Inspiratory muscle strength training lowers blood pressure and sympathetic activity in older adults with OSA: A randomized controlled pilot trial

Guadalupe Elizabeth Ramos-Barrera, Claire M. DeLucia, E. Fiona Bailey

Research output: Contribution to journalArticlepeer-review

1 Scopus citations

Abstract

Ramos-Barrera GE, DeLucia CM, Bailey EF. Inspiratory muscle strength training lowers blood pressure and sympathetic activity in older adults with OSA: a randomized controlled pilot trial. J Appl Physiol 129: 449–458, 2020. First published July 30, 2020; doi: 10.1152/japplphysiol.00024.2020.—Previous work has shown lowered casual blood pressure after just 6 wk of inspiratory muscle strength training (IMST), suggesting IMST as a potential therapeutic in the prevention/treatment of hypertension. In this study, we assessed the effects of IMST on cardiovascular parameters in older, overweight adults diagnosed with moderate and severe obstructive sleep apnea (OSA). Subjects were randomly assigned to one of two interventions 1) high-intensity IMST (n = 15, 75% maximal inspiratory pressure), or 2) a control intervention (n = 10, 15% maximum inspiratory pressure). Subjects in both groups trained at home completing 30 training breaths/day, 5 days/wk for 6 wk. Pre- and posttraining measures included maximal inspiratory pressure, casual and ambulatory blood pressures, spontaneous cardiac baroreflex sensitivity, and muscle sympathetic nerve activity. Men and women in the high-intensity IMST group exhibited reductions in casual systolic (SBP), diastolic (DBP), and mean arterial blood pressures (MAP) [SBP: - 8.82 ± 4.98 mmHg; DBP: - 4.69 ± 2.81 mmHg; and MAP: - 6.06 ± 1.03 mmHg; P < 0.002] and nighttime SBP (pre: -12.00 ± 8.20 mmHg; P < 0.01). Muscle sympathetic nerve activities also were lower (- 6.97 ± 2.29 bursts/min-1; P = 0.01 and - 9.55 ± 2.42 bursts/100 heartbeats; P = 0.002) by week 6. Conversely, subjects allocated to the control group showed no change in casual blood pressure or muscle sympathetic nerve activity and a trend toward higher overnight blood pressures. A short course of high-intensity IMST may offer significant respiratory and cardiovascular benefits for older, overweight adults with OSA. For Clinical Trial Registration, see https://www.clinicaltrials.gov (Identifier: NCT02709941). NEW & NOTEWORTHY Older, obese adults with moderate-severe obstructive sleep apnea who perform 5 min/day high-intensity inspiratory muscle strength training (IMST) exhibit lowered casual and nighttime systolic blood pressure and sympathetic nervous outflow. In contrast, adults assigned to a control (low-intensity) intervention exhibit no change in casual blood pressure or muscle sympathetic nerve activity and a trend toward increased overnight blood pressure. Remarkably, adherence to IMST even among sleep-deprived and exercise-intolerant adults is high (96%).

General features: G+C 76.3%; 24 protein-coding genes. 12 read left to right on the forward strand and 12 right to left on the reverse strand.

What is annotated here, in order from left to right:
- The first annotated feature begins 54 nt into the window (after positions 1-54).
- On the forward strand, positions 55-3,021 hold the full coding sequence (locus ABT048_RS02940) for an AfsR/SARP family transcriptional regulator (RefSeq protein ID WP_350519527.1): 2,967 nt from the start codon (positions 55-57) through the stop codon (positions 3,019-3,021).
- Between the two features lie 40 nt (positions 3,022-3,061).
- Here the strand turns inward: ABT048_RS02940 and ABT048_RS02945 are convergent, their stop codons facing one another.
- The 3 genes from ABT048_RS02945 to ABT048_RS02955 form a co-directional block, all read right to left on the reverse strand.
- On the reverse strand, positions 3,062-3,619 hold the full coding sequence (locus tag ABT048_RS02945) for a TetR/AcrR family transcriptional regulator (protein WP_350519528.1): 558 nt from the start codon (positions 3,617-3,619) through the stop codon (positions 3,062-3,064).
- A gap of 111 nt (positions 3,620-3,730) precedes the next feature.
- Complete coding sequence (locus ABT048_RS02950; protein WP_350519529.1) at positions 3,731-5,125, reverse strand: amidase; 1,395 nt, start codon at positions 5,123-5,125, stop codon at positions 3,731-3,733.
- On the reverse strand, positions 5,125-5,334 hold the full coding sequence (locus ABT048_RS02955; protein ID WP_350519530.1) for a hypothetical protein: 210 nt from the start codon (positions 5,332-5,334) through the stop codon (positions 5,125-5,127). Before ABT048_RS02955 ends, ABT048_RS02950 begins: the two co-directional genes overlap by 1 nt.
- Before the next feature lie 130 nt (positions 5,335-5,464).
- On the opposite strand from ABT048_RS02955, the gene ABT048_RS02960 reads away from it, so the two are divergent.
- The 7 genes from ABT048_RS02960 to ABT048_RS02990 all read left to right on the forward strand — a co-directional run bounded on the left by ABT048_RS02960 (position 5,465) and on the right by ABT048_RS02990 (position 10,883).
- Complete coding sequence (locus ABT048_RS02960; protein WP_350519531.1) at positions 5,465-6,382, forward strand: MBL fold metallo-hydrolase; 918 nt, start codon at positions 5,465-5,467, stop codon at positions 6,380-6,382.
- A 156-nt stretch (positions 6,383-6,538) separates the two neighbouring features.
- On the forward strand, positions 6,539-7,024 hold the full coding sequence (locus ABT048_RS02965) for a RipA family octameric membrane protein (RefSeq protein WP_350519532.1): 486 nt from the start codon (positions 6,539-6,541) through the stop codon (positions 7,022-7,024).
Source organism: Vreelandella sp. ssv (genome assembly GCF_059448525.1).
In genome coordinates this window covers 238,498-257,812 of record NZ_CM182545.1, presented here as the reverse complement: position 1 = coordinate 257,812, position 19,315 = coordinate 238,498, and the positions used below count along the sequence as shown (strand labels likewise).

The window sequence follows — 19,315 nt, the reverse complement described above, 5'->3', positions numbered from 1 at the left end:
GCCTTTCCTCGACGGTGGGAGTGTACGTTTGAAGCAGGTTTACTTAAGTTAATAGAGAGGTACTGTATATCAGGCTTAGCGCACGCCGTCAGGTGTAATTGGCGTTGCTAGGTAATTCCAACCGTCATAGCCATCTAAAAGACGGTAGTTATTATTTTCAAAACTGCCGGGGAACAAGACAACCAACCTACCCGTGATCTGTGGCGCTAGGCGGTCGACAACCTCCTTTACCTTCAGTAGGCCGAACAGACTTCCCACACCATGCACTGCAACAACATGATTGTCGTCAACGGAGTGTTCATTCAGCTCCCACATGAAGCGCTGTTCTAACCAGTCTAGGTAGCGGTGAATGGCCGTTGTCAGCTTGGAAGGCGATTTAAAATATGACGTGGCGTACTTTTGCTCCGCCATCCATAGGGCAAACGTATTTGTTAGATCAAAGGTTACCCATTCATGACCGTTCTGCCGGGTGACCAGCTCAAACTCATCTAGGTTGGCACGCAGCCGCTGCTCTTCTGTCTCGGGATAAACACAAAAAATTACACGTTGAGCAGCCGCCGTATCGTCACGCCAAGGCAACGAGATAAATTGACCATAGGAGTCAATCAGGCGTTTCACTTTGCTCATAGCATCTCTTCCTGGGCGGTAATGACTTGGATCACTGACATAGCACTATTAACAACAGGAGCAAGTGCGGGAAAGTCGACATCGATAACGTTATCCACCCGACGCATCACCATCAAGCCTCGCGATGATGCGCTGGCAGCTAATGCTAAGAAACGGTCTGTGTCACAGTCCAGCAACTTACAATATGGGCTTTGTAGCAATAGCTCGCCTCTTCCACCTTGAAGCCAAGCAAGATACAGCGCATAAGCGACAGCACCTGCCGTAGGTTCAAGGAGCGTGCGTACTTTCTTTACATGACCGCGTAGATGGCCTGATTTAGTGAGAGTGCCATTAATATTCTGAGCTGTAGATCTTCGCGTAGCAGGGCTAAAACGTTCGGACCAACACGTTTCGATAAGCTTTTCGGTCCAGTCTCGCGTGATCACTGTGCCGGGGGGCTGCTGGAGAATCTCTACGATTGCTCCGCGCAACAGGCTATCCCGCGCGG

Original languageEnglish (US)
Pages (from-to)449-458
Number of pages10
JournalJournal of Applied Physiology
Volume129
Issue number3
DOIs
StatePublished - Sep 2020

Keywords

  • Obstructive sleep apnea
  • Respiratory training
  • Sympathetic activation

ASJC Scopus subject areas

  • Physiology
  • Physiology (medical)

Fingerprint Dive into the research topics of 'Inspiratory muscle strength training lowers blood pressure and sympathetic activity in older adults with OSA: A randomized controlled pilot trial'. Together they form a unique fingerprint.

Cite this